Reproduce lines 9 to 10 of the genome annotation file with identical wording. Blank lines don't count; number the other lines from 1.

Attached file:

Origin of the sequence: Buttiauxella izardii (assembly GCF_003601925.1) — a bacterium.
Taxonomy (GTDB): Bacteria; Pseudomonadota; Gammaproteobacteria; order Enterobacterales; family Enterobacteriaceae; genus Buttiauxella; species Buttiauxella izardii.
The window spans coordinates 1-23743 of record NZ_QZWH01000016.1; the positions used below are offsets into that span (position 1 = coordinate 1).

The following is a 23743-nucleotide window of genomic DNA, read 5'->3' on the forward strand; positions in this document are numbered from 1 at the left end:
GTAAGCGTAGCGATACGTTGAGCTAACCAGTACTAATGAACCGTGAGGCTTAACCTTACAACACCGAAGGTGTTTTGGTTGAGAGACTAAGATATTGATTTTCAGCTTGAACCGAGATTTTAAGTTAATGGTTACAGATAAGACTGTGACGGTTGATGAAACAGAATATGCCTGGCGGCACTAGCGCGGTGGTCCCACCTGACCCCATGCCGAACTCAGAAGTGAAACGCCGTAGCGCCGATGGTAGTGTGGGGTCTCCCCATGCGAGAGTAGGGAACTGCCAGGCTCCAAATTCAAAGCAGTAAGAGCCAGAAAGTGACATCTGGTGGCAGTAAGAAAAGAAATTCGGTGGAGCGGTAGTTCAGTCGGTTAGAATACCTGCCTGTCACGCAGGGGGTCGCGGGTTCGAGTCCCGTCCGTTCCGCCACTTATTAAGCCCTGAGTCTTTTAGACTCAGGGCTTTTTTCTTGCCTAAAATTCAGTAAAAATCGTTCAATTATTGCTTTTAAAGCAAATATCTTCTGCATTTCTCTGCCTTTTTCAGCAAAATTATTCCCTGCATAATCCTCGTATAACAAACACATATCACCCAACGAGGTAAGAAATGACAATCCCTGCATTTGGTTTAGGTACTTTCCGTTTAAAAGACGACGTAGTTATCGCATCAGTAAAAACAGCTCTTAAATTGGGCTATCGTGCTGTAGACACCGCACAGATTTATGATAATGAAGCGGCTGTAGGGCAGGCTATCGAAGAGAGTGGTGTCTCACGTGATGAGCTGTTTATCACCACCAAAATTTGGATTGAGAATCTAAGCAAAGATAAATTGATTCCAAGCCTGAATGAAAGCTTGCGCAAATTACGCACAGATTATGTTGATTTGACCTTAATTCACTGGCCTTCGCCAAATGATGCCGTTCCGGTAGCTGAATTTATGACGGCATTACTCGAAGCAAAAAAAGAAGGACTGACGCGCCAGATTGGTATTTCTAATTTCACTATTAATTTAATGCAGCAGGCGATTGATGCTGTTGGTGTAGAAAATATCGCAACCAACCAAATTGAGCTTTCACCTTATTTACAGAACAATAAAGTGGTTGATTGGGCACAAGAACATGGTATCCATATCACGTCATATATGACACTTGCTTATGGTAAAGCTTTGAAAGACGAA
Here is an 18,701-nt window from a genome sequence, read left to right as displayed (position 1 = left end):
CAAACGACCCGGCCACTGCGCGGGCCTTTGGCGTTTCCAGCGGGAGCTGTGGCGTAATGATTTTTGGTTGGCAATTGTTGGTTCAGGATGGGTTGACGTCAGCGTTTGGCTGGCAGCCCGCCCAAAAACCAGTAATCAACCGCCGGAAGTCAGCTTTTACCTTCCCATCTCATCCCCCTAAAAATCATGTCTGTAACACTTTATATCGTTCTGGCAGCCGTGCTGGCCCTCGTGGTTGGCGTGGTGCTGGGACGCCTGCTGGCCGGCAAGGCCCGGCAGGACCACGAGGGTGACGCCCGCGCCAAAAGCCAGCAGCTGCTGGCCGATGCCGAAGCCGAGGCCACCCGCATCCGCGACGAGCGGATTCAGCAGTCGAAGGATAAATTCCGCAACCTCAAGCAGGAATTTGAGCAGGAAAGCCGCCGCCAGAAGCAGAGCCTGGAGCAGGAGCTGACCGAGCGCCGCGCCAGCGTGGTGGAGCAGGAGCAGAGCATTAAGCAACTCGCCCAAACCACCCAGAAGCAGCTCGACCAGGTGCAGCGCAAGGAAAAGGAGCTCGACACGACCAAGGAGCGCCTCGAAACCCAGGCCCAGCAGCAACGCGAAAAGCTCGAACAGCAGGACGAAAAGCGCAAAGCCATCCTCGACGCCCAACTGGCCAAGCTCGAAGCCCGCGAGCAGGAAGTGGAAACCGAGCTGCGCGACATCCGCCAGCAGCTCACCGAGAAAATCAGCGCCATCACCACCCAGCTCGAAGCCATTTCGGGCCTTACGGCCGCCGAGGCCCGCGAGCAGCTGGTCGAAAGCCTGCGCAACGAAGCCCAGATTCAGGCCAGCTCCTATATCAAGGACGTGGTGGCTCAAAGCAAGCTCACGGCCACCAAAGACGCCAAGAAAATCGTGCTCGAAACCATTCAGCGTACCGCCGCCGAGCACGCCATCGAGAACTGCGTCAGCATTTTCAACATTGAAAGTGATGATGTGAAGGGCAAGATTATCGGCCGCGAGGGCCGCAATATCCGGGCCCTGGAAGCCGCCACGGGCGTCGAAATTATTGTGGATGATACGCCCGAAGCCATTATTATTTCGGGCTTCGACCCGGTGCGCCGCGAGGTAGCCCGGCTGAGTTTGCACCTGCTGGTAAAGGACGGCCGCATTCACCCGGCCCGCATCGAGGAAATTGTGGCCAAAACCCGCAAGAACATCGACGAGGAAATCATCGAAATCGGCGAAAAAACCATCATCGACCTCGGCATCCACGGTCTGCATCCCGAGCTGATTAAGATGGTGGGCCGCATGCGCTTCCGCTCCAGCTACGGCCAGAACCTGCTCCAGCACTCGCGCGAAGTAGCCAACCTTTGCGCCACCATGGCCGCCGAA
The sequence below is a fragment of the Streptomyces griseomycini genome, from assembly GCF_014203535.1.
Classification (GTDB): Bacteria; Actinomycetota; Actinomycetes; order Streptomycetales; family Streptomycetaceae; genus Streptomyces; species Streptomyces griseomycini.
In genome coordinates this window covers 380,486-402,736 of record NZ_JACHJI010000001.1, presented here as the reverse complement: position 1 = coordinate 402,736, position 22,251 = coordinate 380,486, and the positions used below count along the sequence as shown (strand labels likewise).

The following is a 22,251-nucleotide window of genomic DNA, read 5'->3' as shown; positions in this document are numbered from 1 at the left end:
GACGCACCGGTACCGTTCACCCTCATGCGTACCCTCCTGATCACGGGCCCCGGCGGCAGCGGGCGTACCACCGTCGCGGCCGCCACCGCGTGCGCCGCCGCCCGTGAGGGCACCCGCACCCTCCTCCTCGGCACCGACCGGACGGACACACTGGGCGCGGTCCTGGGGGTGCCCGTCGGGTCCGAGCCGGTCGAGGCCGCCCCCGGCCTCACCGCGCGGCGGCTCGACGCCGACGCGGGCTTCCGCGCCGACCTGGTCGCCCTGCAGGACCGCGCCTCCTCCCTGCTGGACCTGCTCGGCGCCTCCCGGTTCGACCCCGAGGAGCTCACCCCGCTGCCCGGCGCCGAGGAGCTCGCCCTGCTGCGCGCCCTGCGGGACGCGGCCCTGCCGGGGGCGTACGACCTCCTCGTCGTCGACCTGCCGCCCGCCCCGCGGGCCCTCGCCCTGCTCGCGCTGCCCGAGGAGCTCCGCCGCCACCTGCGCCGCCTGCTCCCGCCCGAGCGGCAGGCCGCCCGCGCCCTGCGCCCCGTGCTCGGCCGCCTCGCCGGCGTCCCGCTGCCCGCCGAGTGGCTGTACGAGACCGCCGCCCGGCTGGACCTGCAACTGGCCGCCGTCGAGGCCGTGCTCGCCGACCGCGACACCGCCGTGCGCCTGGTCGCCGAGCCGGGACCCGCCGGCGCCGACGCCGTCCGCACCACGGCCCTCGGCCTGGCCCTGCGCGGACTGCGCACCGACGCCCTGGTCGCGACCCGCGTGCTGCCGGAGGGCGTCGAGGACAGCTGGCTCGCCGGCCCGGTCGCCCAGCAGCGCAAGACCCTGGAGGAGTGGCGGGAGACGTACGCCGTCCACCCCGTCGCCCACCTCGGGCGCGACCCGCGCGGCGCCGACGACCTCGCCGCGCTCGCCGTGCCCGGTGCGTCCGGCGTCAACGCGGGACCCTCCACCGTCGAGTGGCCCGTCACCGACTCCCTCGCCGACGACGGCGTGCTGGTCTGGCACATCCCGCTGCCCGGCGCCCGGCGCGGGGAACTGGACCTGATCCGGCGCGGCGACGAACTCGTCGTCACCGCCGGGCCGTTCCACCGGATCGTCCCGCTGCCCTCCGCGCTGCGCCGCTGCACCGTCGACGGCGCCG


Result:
Classification (GTDB): Bacteria; Actinomycetota; Actinomycetes; order Streptomycetales; family Streptomycetaceae; genus Streptomyces; species Streptomyces griseomycini.
In genome coordinates this window covers 380,486-402,736 of record NZ_JACHJI010000001.1, presented here as the reverse complement: position 1 = coordinate 402,736, position 22,251 = coordinate 380,486, and the positions used below count along the sequence as shown (strand labels likewise).